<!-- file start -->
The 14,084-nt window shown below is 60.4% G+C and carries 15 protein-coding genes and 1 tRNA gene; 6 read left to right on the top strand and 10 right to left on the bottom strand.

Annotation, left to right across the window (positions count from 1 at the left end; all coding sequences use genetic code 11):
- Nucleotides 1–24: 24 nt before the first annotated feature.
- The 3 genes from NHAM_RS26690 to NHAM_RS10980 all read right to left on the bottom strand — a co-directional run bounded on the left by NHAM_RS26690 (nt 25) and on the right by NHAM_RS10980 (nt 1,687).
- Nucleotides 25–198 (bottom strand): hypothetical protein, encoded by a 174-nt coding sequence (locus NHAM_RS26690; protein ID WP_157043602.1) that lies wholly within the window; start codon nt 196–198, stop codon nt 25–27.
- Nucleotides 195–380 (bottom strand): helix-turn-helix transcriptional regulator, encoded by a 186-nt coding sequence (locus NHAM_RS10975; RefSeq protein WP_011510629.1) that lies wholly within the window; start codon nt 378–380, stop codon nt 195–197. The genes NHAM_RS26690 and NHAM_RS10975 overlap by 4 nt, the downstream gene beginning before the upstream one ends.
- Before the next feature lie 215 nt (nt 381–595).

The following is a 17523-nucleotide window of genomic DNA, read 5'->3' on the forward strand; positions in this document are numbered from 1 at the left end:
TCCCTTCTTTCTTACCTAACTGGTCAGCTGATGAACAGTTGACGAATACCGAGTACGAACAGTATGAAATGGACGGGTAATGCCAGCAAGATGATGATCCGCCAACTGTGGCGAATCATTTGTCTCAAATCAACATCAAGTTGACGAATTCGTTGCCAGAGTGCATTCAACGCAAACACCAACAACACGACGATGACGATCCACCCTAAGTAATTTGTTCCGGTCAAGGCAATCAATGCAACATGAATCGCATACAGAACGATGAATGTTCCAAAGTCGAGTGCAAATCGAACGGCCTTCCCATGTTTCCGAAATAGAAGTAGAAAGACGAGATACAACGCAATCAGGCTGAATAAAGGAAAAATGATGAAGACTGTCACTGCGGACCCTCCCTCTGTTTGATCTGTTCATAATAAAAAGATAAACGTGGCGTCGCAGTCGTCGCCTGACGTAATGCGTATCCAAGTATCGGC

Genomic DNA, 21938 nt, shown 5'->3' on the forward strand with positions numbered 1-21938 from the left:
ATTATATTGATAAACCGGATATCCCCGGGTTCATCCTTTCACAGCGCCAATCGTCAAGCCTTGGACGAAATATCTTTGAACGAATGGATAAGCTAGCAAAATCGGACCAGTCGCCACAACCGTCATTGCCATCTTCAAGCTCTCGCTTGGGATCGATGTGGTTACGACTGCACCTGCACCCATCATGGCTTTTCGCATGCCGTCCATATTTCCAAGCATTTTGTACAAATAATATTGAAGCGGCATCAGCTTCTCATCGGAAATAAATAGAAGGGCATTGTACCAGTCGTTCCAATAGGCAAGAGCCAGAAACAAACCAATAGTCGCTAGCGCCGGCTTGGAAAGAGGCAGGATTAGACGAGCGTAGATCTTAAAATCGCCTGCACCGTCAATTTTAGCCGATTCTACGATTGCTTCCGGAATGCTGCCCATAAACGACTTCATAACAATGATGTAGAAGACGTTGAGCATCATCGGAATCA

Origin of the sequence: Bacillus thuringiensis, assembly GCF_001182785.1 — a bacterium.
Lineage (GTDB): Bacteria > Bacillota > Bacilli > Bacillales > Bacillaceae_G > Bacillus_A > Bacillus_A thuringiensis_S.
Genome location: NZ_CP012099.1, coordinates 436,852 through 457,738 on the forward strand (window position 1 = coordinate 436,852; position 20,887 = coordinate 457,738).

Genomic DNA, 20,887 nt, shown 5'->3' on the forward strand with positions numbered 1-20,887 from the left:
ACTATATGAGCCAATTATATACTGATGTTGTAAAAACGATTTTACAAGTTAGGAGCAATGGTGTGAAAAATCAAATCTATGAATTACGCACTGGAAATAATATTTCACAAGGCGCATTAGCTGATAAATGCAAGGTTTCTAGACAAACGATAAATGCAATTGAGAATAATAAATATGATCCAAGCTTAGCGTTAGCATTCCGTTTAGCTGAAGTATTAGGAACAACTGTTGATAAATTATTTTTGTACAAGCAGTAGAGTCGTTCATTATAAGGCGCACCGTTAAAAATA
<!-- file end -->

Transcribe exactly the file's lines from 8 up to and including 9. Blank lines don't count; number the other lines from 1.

The following is a 17523-nucleotide window of genomic DNA, read 5'->3' on the forward strand; positions in this document are numbered from 1 at the left end:
TCCCTTCTTTCTTACCTAACTGGTCAGCTGATGAACAGTTGACGAATACCGAGTACGAACAGTATGAAATGGACGGGTAATGCCAGCAAGATGATGATCCGCCAACTGTGGCGAATCATTTGTCTCAAATCAACATCAAGTTGACGAATTCGTTGCCAGAGTGCATTCAACGCAAACACCAACAACACGACGATGACGATCCACCCTAAGTAATTTGTTCCGGTCAAGGCAATCAATGCAACATGAATCGCATACAGAACGATGAATGTTCCAAAGTCGAGTGCAAATCGAACGGCCTTCCCATGTTTCCGAAATAGAAGTAGAAAGACGAGATACAACGCAATCAGGCTGAATAAAGGAAAAATGATGAAGACTGTCACTGCGGACCCTCCCTCTGTTTGATCTGTTCATAATAAAAAGATAAACGTGGCGTCGCAGTCGTCGCCTGACGTAATGCGTATCCAAGTATCGGC